Washington bill targets thieves who prey on senior citizens

Could one grandmother's story end up changing state law? The Seattle widow, lost more than 2 hundred thousand dollars in a scam, and her granddaughter hopes that gets the attention of state lawmakers.

OLYMPIA, Wash. – Thieves who prey on senior citizens could face longer prison sentences in Washington under proposed legislation.

Amy LeCoq hopes her grandmother’s story will help get the bill passed.

“My grandmother suffers every single day,” said LeCoq, whose 87-year-old grandmother Mariana Cooper was bilked out of more than $200,000.

Janet Bauml, who had befriended Cooper, drained her savings and was sentenced to four years in prison.

LeCoq said Bauml could be released on good behavior after serving less than three years.

She wants lawmakers to create a new law: theft from a vulnerable adult.

LeCoq spoke to AARP members and lawmakers Tuesday about the need for a tougher law to protect seniors in the state.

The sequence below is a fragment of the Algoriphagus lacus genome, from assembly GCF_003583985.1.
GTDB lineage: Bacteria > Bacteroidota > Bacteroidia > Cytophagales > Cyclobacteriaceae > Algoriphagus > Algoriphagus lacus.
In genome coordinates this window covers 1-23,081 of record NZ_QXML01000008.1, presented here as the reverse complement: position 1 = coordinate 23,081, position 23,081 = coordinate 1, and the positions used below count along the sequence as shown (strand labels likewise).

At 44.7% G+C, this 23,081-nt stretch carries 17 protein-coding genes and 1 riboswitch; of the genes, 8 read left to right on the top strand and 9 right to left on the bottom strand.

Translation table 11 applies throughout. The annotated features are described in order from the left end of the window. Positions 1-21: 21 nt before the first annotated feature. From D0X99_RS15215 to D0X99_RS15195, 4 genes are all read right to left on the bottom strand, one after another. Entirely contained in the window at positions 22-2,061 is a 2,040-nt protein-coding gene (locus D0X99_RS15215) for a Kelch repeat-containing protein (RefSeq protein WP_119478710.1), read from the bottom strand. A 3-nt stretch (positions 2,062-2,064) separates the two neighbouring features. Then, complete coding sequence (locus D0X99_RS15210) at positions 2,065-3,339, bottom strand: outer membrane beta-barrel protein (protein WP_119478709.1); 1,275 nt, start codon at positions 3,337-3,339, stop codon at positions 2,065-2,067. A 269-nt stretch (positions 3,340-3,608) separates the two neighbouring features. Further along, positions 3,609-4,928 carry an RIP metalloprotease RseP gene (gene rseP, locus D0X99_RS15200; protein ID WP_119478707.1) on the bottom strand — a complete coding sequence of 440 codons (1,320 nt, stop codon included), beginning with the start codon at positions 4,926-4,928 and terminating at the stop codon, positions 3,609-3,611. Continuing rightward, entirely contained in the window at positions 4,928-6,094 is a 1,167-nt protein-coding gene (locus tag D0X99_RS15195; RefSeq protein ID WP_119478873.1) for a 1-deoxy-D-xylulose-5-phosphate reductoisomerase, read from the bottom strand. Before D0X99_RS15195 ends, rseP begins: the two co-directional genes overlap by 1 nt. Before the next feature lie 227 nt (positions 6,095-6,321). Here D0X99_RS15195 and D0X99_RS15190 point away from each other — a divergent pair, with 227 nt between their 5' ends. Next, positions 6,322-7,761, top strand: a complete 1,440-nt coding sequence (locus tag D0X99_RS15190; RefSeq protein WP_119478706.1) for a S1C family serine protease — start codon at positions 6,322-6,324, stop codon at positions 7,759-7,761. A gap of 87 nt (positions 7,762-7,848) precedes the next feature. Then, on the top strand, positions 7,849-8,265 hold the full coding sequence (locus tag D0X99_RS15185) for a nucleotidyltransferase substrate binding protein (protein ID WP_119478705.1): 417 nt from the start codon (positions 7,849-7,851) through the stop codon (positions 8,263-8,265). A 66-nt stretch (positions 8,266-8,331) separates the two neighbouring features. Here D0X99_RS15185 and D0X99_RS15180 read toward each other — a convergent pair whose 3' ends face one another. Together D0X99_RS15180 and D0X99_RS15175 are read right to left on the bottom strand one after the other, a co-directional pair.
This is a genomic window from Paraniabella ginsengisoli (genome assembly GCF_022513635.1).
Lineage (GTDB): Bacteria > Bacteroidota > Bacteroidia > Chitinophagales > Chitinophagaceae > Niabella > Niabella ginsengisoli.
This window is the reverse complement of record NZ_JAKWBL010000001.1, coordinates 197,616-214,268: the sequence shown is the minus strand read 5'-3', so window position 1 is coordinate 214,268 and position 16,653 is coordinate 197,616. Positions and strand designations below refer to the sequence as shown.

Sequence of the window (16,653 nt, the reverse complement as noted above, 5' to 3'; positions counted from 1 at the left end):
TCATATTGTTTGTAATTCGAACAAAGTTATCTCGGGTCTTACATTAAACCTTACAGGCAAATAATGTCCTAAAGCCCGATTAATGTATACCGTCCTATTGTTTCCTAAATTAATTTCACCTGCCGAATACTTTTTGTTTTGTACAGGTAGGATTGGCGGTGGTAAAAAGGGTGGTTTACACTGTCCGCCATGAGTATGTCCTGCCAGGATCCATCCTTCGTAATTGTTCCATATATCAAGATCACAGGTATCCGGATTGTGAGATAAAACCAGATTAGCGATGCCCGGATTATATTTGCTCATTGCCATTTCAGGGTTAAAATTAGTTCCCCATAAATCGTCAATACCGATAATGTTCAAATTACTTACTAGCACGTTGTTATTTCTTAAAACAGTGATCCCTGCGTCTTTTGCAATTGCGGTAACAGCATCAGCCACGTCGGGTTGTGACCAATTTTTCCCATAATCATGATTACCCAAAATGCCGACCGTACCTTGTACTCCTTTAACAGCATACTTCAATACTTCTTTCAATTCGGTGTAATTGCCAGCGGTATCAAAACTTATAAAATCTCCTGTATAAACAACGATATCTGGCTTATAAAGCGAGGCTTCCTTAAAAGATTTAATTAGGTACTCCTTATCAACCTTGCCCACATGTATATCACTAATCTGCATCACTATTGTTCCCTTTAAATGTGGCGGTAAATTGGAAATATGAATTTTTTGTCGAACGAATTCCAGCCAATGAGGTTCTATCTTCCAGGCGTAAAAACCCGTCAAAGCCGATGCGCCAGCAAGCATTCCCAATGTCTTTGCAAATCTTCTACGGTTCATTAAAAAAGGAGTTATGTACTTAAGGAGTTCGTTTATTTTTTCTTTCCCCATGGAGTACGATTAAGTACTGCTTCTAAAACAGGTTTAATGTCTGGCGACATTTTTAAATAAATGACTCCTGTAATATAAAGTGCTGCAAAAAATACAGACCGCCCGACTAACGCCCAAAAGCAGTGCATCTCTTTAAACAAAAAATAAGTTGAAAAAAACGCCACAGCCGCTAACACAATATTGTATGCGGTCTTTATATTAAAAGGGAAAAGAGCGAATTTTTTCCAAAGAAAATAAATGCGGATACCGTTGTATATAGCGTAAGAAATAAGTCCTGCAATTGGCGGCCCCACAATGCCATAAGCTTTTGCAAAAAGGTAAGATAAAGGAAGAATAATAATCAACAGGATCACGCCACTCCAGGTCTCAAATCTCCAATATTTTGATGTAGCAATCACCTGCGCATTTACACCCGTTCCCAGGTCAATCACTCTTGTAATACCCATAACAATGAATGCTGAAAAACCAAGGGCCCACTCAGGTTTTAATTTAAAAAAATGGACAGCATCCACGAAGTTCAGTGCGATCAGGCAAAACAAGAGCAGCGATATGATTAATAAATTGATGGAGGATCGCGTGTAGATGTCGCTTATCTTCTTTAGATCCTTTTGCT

State Sen. Barbara Bailey, R-Oak Harbor, and Rep. Roger Goodman, D-Kirkland, have each sponsored bills in their respective chambers calling for the new crime.

Washington is one of 13 states that does not have a crime specifically protecting adults considered “vulnerable,” like seniors and the disabled.

LeCoq said her grandmother has only received about $11 in restitution from Bauml.

The new state law would not help LeCoq’s grandmother’s case, but she hopes her story will protect other seniors.

Copyright 2017 KING


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